Introduction The prognostic significance of a high body mass index (BMI) in adult intensive care unit (ICU) patients is controversial. The currently used prognostic scoring systems for ICU patients do not include BMI. We hypothesized that obesity is associated with a higher morbidity and mortality.
Methods We identified 376 patients (> 18 years) admitted to the ICU for > 3 days at OUHSC with the diagnosis of severe sepsis or trauma from January until August 2004 by review of hospital discharge logs; 56 with incomplete records were excluded. Clinical characteristics and outcome of the remaining 320 patients were determined by review of the medical record. We classified the patients as underweight (BMI < 18.5), normal (BMI: 18.5-24.9), overweight (BMI: 24.9-29.9), and obese (BMI > 30). Data are mean ± SEM.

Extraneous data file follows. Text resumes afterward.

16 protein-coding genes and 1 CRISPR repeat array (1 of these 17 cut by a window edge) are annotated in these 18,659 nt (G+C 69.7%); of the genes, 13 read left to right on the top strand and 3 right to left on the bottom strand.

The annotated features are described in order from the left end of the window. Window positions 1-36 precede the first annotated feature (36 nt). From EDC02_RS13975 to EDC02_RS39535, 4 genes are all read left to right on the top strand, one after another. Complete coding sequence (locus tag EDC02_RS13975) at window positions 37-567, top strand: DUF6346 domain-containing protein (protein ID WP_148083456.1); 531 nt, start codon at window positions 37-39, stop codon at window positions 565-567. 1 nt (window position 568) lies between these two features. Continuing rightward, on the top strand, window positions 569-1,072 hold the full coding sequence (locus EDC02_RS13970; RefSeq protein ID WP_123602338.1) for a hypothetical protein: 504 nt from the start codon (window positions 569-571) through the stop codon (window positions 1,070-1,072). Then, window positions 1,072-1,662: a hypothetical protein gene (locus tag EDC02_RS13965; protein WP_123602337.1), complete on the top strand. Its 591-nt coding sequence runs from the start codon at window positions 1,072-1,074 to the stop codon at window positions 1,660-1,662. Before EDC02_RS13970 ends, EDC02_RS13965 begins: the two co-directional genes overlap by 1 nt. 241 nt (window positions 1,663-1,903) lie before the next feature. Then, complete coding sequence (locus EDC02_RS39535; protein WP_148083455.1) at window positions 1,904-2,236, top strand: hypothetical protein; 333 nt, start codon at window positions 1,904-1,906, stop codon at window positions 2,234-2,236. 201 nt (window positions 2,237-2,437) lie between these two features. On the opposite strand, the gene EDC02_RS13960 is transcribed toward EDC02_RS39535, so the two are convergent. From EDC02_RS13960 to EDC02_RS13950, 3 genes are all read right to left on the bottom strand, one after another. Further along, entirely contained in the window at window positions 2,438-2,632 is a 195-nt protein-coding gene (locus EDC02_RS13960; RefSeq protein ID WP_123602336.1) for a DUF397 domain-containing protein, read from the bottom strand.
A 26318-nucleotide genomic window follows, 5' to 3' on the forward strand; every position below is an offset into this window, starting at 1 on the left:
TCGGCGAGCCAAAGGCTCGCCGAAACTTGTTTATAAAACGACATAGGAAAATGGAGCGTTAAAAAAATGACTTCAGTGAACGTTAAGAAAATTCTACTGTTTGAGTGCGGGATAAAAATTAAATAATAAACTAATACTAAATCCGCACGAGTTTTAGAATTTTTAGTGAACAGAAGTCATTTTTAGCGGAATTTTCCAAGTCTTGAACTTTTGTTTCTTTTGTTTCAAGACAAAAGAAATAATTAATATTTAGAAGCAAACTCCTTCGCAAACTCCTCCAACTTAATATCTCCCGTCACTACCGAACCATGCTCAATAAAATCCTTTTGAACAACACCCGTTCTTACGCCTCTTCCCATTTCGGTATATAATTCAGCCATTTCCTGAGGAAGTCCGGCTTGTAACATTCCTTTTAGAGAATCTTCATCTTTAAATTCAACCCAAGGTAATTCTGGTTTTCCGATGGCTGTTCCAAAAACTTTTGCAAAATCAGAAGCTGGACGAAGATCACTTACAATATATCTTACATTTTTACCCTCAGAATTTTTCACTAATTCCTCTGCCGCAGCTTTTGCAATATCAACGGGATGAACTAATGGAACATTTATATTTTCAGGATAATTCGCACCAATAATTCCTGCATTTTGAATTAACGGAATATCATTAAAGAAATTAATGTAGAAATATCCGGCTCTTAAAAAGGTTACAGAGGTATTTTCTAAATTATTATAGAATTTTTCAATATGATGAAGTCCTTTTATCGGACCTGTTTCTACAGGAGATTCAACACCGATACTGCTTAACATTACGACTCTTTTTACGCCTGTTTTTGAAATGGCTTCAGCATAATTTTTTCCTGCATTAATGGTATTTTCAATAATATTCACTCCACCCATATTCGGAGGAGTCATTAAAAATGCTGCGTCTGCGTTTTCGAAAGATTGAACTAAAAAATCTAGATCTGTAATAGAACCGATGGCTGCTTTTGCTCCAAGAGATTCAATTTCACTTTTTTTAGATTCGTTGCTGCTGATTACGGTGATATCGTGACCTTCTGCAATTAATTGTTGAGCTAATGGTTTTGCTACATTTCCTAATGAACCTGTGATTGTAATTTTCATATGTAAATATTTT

Results Gender, ethnic background, vital signs, need for mechanical ventilation (MV), GCS and severity of illness scores were similar between obese and nonobese. Mortality was similar (31.7 vs. 32.5%, p = .8), but obese patients tended to have a longer ICU length of stay (LOS, 12.2 ± 1.1 vs. 10.4 ± 1.04, p = .17) and a longer duration of MV (7.4 ± 1 vs. 6.6 ± 1, p = .35). Trauma patients (n = 204) were younger than the medical (38.2 ± 1.2 vs. 54.6 ± 1.4 years, p < .05) and the ICU LOS was longer for obese trauma patients (12.7 ± 1.3 vs. 10.2 ± 1.3 days; p < .05), with a similar duration of MV (8.2 ± 1.3 vs. 6.9 ± 1.4 days; p = .34). In the medical group, the ICU LOS for the obese patient was 2 days longer (11.2 ± 1.9 vs. 9.4 ± 1.7; p = .2), with no difference in the number of ventilator days (7.7 ± 1.4 vs. 6.0 ± 1.3 days; p = .6). Overall, the obese group also had increased plasma creatinine and glucose levels and a lower PaO2 (p < .05).
Conclusion Obesity, which is common in the United States, may be associated with an increased ICU LOS and consequently increased health care costs.